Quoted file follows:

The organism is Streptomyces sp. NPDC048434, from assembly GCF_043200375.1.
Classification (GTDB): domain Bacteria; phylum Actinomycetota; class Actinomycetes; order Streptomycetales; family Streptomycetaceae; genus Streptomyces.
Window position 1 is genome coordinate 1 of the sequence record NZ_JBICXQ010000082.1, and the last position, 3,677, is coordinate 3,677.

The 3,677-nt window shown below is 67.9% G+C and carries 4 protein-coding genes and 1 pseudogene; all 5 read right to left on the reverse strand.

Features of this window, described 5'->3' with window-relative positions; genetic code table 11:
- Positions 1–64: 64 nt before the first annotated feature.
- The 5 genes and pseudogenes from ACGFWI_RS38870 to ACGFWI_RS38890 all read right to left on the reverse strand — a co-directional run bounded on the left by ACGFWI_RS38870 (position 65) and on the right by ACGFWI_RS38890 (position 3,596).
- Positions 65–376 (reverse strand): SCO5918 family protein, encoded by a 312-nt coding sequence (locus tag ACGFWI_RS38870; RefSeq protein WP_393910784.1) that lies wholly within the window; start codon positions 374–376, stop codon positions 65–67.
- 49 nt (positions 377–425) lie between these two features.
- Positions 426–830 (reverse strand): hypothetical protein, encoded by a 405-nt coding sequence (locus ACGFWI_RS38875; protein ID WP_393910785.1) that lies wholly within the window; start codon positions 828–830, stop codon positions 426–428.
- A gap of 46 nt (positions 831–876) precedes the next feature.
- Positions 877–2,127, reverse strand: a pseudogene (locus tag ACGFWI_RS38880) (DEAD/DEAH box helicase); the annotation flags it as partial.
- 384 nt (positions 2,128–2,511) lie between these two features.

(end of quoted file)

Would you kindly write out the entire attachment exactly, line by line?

The organism is Streptomyces sp. NPDC048434, from assembly GCF_043200375.1.
Classification (GTDB): domain Bacteria; phylum Actinomycetota; class Actinomycetes; order Streptomycetales; family Streptomycetaceae; genus Streptomyces.
Window position 1 is genome coordinate 1 of the sequence record NZ_JBICXQ010000082.1, and the last position, 3,677, is coordinate 3,677.

The 3,677-nt window shown below is 67.9% G+C and carries 4 protein-coding genes and 1 pseudogene; all 5 read right to left on the reverse strand.

Features of this window, described 5'->3' with window-relative positions; genetic code table 11:
- Positions 1–64: 64 nt before the first annotated feature.
- The 5 genes and pseudogenes from ACGFWI_RS38870 to ACGFWI_RS38890 all read right to left on the reverse strand — a co-directional run bounded on the left by ACGFWI_RS38870 (position 65) and on the right by ACGFWI_RS38890 (position 3,596).
- Positions 65–376 (reverse strand): SCO5918 family protein, encoded by a 312-nt coding sequence (locus tag ACGFWI_RS38870; RefSeq protein WP_393910784.1) that lies wholly within the window; start codon positions 374–376, stop codon positions 65–67.
- 49 nt (positions 377–425) lie between these two features.
- Positions 426–830 (reverse strand): hypothetical protein, encoded by a 405-nt coding sequence (locus ACGFWI_RS38875; protein ID WP_393910785.1) that lies wholly within the window; start codon positions 828–830, stop codon positions 426–428.
- A gap of 46 nt (positions 831–876) precedes the next feature.
- Positions 877–2,127, reverse strand: a pseudogene (locus tag ACGFWI_RS38880) (DEAD/DEAH box helicase); the annotation flags it as partial.
- 384 nt (positions 2,128–2,511) lie between these two features.